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3 New Food Habits That Will Change Your World

Written by S.O.

Posted on March 19, 2015 at 7:23 pm

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Photo by Josefine Stenudd

Three Food Habits That Will Change Your Life … And The World

My, how things have changed.

Since the first Earth Day in 1970, millions of Americans have done an astounding 180-degree about-face regarding environmental issues and the way we treat our planet.

And yet, those sincere environmental beliefs we love to tout at the coal-burning power plant demonstration or sustainable living seminar are too often forgotten the minute we sit down to eat. Some of us will recycle every single thing we can get our hands on, but then fail to see how the way we eat is connected to the health of the planet. Some of us will point out the potential catastrophe that is climate change only to miss how changing a few of our eating habits would go a long way toward mitigating that threat.

Yes, it truly is remarkable how the environmental movement has grown these past 45 years. But just as remarkable is the way much of our eating habits seem stuck in the past.

So, let’s look at three ways that you can square your beliefs with what’s actually on your plate. You may just find how easy it is to further your health and the health of the planet, all at the same time.

1. Eat less/no red meat
I might as well start with the most controversial suggestion, right?

Many Americans view a big cut of read meat in much the same way they view skydiving – that is, thrilling and maybe a tad unhealthy, but nearly consequence-free for healthy adults. But where skydiving contributes to CO2 emissions only during the plan ride, the red meat industry contributes to greenhouse gas emissions in a crazy quilt of industries and operations that are quite literally endangering life on this planet.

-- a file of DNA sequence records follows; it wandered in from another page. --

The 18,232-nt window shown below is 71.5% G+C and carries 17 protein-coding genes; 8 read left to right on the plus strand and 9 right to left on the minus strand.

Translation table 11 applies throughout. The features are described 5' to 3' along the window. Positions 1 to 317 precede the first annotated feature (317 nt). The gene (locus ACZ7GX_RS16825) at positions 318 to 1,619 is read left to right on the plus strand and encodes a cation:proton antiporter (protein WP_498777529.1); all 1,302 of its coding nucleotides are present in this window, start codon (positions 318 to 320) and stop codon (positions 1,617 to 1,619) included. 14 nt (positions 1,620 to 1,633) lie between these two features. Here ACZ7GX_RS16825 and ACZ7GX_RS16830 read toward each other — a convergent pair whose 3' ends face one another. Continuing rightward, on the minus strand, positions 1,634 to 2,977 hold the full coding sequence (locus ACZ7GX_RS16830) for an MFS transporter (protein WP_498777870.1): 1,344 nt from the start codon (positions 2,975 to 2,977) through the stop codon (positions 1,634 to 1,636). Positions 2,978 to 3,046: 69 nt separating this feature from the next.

Chew on this: Of all the human-caused greenhouse gas emitting activities, farmed animals and their byproducts contribute over 50 percent of the annual worldwide total. In fact, The Lancet, a respected medical journal if ever there was one, just published a study that concludes there is no other way to address climate change without addressing the amount of red meat we consume.

And it’s not just how meat affects our health – watering all that livestock consumes an amazing 1,800 gallons per pound of meat produced! And, every net pound of beef produced takes almost three pounds of corn feed. Then there is what to do with all that animal waste; and we aren’t even considering that each one of those animals expels methane – to the tune of between 25-50 gallons per day per animal – which is 23 times more powerful a greenhouse gas than carbon dioxide. Lastly, cows contribute about two-thirds of the globe’s annual ammonia output.

Yuck!

Now, considering that those of us in the West consume nearly 200 pounds of meat per year (while our counterparts in the developing world eat around 66 pounds per year), making this change on a large scale won’t be easy. But can you imagine the difference it would make if we were all on the same page?